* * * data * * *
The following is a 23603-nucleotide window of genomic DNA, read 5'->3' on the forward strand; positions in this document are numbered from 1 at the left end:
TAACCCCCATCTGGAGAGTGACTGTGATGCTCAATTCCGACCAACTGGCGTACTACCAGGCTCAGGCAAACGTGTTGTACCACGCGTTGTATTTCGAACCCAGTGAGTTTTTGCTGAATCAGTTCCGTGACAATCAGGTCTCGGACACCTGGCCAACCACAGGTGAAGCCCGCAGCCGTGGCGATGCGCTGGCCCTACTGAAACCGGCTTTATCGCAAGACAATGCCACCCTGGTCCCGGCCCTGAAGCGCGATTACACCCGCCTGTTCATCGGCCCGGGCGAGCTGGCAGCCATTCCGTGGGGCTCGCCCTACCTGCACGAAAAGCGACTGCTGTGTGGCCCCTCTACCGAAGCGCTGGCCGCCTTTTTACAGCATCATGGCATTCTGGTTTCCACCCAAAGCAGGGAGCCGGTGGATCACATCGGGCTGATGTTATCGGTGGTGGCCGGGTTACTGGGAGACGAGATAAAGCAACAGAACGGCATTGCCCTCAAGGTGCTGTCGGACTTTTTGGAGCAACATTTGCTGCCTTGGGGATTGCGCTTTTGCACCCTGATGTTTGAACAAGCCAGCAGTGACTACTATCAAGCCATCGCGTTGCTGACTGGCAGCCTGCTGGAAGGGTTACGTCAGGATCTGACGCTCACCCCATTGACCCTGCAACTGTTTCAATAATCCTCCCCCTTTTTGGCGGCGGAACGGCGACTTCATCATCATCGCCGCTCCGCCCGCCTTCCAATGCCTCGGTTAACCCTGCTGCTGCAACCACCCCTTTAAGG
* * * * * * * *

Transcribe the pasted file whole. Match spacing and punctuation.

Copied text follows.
The following is a 23603-nucleotide window of genomic DNA, read 5'->3' on the forward strand; positions in this document are numbered from 1 at the left end:
TAACCCCCATCTGGAGAGTGACTGTGATGCTCAATTCCGACCAACTGGCGTACTACCAGGCTCAGGCAAACGTGTTGTACCACGCGTTGTATTTCGAACCCAGTGAGTTTTTGCTGAATCAGTTCCGTGACAATCAGGTCTCGGACACCTGGCCAACCACAGGTGAAGCCCGCAGCCGTGGCGATGCGCTGGCCCTACTGAAACCGGCTTTATCGCAAGACAATGCCACCCTGGTCCCGGCCCTGAAGCGCGATTACACCCGCCTGTTCATCGGCCCGGGCGAGCTGGCAGCCATTCCGTGGGGCTCGCCCTACCTGCACGAAAAGCGACTGCTGTGTGGCCCCTCTACCGAAGCGCTGGCCGCCTTTTTACAGCATCATGGCATTCTGGTTTCCACCCAAAGCAGGGAGCCGGTGGATCACATCGGGCTGATGTTATCGGTGGTGGCCGGGTTACTGGGAGACGAGATAAAGCAACAGAACGGCATTGCCCTCAAGGTGCTGTCGGACTTTTTGGAGCAACATTTGCTGCCTTGGGGATTGCGCTTTTGCACCCTGATGTTTGAACAAGCCAGCAGTGACTACTATCAAGCCATCGCGTTGCTGACTGGCAGCCTGCTGGAAGGGTTACGTCAGGATCTGACGCTCACCCCATTGACCCTGCAACTGTTTCAATAATCCTCCCCCTTTTTGGCGGCGGAACGGCGACTTCATCATCATCGCCGCTCCGCCCGCCTTCCAATGCCTCGGTTAACCCTGCTGCTGCAACCACCCCTTTAAGG